A timely film from Jacques Audiard (Rust and Bone, A Prophet), Dheepan explores the complexity of everyday life of an illegal asylum seeker in Europe and that you’ll never escape what you’re running from.


ssuming the name Dheepan, a former Tamil Tiger soldier (Antonythasan) flees the Sri Lankan Civil War incognito, taking with him refugee Yalini (Srinavasan) and orphan ten-year-old girl Illayaal (Claudine Vinasithamby) who pose as his wife and daughter respectively. They make it to France where Dheepan, despite his lack of French, is employed as a caretaker in a dangerous banlieue occupied by drug dealers who openly display their wares and readily dish out violence. With Illayaal struggling to make headway in school, Yalini earns a crust housekeeping for an elderly man whose apartment is used as a safe house for drug kingpin Brahim (Rottiers)…
hile the day-to-day machinations of living in a foreign country illegally could easily become ordinary, the writer-director finds ways to keep things interesting. But it’s when Audiard gets into the nitty gritty of the domestic situation of the three who are forced to behave like a real family that Dheepan really emotionally connects. Yalini initially exhibits no motherly traits, confessing to Dheepan that she would readily drop him and the girl if the opportunity to make it to her cousin in England if the chance arouse; at one point Illayaal, desperate for some love, touchingly pleads with Yalini to like her. But Dheepan’s determination to instil some parental responsibility in Yalini comes to the fore when she instinctively jumps on Illayaal to put her body between the girl and the flying bullets when Brahim’s crew go to war.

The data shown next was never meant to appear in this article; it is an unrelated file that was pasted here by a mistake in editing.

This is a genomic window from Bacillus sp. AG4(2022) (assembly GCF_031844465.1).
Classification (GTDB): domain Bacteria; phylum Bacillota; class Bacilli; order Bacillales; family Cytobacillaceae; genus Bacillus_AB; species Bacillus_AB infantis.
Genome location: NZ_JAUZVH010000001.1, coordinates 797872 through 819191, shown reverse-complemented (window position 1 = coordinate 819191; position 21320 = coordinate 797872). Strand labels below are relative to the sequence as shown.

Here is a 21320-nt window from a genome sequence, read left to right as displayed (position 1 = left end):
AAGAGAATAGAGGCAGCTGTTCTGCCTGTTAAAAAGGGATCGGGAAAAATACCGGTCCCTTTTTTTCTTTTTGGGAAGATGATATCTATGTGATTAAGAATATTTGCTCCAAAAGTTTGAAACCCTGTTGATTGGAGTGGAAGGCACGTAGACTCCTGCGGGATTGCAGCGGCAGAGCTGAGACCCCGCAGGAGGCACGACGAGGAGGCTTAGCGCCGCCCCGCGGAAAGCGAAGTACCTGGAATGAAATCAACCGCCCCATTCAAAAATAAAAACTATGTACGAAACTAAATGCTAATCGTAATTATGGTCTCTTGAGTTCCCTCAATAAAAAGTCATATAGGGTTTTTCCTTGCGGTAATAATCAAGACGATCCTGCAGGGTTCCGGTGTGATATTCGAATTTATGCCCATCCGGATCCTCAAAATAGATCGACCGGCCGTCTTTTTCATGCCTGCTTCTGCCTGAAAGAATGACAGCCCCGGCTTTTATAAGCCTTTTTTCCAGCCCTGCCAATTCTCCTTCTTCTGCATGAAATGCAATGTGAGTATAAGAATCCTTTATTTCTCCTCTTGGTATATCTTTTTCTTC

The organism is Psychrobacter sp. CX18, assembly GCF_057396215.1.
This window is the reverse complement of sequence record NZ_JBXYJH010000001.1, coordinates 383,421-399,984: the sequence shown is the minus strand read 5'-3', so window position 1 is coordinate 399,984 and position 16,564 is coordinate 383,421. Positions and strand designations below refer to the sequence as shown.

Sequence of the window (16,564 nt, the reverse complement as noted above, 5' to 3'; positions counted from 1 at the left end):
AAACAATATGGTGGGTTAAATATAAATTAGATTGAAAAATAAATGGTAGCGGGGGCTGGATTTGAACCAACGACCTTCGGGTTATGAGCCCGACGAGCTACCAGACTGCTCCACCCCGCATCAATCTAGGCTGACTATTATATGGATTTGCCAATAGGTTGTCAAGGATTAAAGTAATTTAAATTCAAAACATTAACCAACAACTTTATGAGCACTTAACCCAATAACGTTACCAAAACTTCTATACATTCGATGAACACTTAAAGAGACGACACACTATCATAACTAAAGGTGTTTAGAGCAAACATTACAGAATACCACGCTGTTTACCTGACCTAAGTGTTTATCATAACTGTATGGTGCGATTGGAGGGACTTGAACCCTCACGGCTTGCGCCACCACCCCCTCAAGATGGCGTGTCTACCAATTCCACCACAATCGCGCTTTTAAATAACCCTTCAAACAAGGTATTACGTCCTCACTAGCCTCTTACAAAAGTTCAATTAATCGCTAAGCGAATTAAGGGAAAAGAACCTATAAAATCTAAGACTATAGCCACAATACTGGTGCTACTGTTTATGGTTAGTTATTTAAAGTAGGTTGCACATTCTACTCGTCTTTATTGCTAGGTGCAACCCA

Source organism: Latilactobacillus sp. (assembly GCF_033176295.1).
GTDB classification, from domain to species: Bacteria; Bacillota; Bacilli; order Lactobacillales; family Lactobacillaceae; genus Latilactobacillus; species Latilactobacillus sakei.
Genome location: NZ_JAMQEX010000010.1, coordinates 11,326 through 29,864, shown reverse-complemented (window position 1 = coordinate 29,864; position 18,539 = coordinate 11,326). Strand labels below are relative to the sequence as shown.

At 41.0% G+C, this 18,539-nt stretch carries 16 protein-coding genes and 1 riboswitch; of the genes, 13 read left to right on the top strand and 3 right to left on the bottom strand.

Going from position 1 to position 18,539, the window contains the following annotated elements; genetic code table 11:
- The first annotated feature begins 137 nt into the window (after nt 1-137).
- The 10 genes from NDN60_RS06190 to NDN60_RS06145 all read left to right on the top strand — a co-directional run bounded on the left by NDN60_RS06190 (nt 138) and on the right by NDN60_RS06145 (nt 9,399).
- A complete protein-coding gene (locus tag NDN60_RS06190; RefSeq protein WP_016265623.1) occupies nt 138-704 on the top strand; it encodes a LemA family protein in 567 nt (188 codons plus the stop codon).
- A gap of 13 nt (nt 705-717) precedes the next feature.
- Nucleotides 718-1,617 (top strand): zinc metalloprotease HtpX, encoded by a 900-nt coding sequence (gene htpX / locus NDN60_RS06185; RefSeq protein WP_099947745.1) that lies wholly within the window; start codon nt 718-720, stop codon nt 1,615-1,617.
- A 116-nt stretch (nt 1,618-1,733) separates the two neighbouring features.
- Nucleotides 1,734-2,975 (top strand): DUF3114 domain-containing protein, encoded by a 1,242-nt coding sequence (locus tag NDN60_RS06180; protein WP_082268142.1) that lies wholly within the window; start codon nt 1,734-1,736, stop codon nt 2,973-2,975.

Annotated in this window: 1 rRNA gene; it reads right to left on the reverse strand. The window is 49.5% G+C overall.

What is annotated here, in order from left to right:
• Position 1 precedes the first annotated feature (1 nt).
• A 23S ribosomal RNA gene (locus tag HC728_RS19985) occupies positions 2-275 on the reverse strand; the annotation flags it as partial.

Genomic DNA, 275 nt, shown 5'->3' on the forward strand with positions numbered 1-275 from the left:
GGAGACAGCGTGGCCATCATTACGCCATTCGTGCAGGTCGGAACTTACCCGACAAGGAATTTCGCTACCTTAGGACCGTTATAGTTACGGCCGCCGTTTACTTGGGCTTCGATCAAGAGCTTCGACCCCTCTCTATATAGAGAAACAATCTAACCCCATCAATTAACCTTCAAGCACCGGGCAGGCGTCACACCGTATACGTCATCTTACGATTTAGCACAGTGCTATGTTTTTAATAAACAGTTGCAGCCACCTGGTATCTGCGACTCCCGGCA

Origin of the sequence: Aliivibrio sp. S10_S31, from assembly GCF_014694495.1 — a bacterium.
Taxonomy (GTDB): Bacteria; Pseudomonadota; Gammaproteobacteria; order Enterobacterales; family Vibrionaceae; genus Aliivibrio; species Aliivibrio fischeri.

owever, Dheepan’s story lacks bite. What he’s running from will be vague for those who don’t know their Sri Lankan history and when he meets up with a former commander, also living in France incognito, his refusal to get back into the cause would mean more if we knew where he stood in the first place. When the drug war escalates and Dheepan takes a hard-line approach to the violence on his doorstep, we begin to suspect that he all along is suffering from PTSD. This too needed some more oomph. Meanwhile, Yalini’s relationship with the sensitive/dangerous Brahim is difficult to get on board with.
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